A derivation proceeding is a novel proceeding applicable to claims filed on or after March 16, 2013 (the date these proceedings went into effect), which offers a mechanism for contesting inventorship at the United States Patent and Trademark Office (USPTO). The 2011 America Invents Act (AIA) replaced interference proceedings with this new proceeding. Reinhart attorneys Abdullah Akhtar and John Paul Kale discuss how inventors can contest inventorship of patented subject matter through derivation proceedings, a less expensive alternative to traditional litigation proceedings.
Since the AIA went into effect, the United States has adopted a “first-inventor-to-file” approach. Under this approach, the patent rights are reserved by the first inventor to file a patent application. In this regard, a person who is not an inventor or has an insufficient proprietary interest in the invention has no right to seek patent protection. Thus, an inventor who was not the first to file a patent application may file a derivation petition with the USPTO to contest the patent rights of an earlier applicant.
However, it is important to know that derivation proceedings are only applicable to patent applications or patents that include at least one claim with a priority date of March 16, 2013, or later.
Derivation proceedings are a trial-like proceeding under 35 U.S.C. 135 conducted before a panel of judges at the Patent Trial and Appeal Board (PTAB) to determine whether (1) an inventor named in an earlier application derived the claimed invention from an inventor named in the petitioner’s application; and (2) the earlier application claiming such invention was filed without authorization.
This petition must be filed concurrently with the petitioner’s patent application and within one year following the publication of the unauthorized application or patent. The unauthorized application or patent must contain claims that are substantially comparable to the petitioner’s claimed invention. In order to support the petition, the petitioner must provide at least one affidavit demonstrating how the invention was communicated to the original applicant and that the original applicant’s filing was not authorized. In addition, the petitioner must pay a petition fee, which is currently $420.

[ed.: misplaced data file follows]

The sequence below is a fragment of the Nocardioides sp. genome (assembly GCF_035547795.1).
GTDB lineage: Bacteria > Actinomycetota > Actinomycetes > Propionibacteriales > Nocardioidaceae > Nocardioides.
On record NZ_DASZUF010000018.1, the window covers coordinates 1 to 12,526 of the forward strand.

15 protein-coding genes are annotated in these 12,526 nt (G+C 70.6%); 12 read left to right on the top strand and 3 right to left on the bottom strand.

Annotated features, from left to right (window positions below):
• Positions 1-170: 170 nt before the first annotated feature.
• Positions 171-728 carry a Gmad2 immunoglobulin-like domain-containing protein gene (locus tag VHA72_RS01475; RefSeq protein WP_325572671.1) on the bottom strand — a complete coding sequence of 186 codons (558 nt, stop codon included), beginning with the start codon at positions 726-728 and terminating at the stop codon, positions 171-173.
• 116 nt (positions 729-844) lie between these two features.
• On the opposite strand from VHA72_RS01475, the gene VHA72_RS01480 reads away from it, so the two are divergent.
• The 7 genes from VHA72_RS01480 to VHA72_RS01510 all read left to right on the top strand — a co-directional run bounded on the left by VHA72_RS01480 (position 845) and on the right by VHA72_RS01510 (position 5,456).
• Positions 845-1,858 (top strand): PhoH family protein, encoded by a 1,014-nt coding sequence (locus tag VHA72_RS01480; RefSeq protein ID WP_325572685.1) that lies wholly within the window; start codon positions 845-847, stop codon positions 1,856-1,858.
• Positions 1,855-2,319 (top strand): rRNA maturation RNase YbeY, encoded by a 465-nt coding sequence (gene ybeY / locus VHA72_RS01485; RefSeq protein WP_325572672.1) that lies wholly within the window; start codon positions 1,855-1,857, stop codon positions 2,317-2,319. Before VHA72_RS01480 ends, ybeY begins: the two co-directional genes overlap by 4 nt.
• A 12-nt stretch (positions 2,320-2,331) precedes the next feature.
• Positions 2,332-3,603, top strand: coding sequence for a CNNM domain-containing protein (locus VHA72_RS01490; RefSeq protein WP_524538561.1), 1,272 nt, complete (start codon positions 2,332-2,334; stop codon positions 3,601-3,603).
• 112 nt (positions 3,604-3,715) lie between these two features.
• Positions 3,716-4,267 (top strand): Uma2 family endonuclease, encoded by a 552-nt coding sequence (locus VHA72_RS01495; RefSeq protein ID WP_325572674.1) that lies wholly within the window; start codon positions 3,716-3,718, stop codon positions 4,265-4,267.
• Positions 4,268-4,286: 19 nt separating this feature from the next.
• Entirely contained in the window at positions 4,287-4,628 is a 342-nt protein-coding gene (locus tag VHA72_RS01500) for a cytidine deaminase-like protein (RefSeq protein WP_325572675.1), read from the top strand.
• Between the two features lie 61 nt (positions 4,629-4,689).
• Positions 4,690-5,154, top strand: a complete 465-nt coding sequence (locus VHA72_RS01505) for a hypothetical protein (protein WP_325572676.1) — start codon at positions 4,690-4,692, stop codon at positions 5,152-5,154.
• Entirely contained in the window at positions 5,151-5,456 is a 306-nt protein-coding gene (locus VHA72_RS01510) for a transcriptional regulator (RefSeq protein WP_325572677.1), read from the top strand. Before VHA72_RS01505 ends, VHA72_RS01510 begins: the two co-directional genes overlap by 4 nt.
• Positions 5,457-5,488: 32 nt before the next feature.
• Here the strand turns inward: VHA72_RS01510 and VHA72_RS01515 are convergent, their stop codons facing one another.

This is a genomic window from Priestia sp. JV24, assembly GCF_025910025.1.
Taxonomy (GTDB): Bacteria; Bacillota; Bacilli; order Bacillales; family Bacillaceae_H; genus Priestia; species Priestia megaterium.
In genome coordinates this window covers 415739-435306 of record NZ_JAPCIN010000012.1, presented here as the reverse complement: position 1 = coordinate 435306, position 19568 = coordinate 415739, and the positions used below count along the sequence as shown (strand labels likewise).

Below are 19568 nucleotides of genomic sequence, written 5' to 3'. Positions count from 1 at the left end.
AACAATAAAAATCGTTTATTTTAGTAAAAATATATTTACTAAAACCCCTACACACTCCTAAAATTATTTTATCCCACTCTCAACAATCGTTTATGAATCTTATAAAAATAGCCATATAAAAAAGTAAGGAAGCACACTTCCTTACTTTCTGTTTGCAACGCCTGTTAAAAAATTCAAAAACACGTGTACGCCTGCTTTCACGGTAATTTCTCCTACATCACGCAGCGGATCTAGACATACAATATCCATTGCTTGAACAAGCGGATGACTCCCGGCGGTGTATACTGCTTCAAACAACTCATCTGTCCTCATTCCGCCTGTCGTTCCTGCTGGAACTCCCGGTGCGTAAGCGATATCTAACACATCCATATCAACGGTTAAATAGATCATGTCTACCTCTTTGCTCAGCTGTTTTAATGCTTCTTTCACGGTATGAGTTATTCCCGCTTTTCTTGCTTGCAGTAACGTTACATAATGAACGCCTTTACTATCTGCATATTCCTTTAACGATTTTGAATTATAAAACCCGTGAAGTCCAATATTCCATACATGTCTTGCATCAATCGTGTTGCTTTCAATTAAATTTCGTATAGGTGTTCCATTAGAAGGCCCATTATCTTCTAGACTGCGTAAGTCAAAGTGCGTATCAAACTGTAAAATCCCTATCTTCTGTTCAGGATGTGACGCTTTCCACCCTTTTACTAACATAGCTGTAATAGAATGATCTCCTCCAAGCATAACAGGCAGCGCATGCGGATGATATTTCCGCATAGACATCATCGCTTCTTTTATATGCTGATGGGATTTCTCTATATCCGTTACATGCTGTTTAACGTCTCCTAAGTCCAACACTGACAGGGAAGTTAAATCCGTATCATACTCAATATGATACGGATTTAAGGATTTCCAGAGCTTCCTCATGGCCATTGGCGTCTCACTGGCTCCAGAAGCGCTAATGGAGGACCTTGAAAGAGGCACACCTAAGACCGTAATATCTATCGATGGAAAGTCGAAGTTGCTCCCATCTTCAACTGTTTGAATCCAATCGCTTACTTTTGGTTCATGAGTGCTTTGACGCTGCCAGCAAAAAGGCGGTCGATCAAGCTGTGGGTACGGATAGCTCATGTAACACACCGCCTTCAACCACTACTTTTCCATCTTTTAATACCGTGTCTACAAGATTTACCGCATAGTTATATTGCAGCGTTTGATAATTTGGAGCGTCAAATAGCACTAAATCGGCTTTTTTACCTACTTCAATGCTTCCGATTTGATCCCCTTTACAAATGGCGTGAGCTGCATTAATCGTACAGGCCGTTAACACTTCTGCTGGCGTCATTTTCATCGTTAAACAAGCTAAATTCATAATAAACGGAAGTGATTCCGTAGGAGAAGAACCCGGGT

The original applicant retains the right to respond to the petition by arguing why no derivation proceeding should be initiated, including submitting any evidence or affidavits supporting their right to file the application. After all the evidence is in, the PTAB may invalidate claims covering the derived subject matter. Further, the PTAB can correct the naming of the inventor in any application or patent in derivation proceedings under appropriate circumstances. The USPTO may also extend the term of a patent subject to a derivation proceeding.
After the PTAB renders a final decision, either party may request a rehearing of the decision. However, the request must include a list of all concerns the party believes the PTAB disregarded. Alternatively, the aggrieved party may appeal to either the district court or the Federal Circuit Court of Appeals.
In light of the preceding, it is essential that inventors and, in particular, large corporations maintain records, including the dates of conception of ideas and the list of individuals who contributed to the ideas’ reduction to practice. Further, it is important that applications be filed as soon as possible to limit the time during which the invention could be derived.
If you have any questions or would like more information regarding derivation proceedings, please contact Abdullah Akhtar, JP Kale or your Reinhart attorney.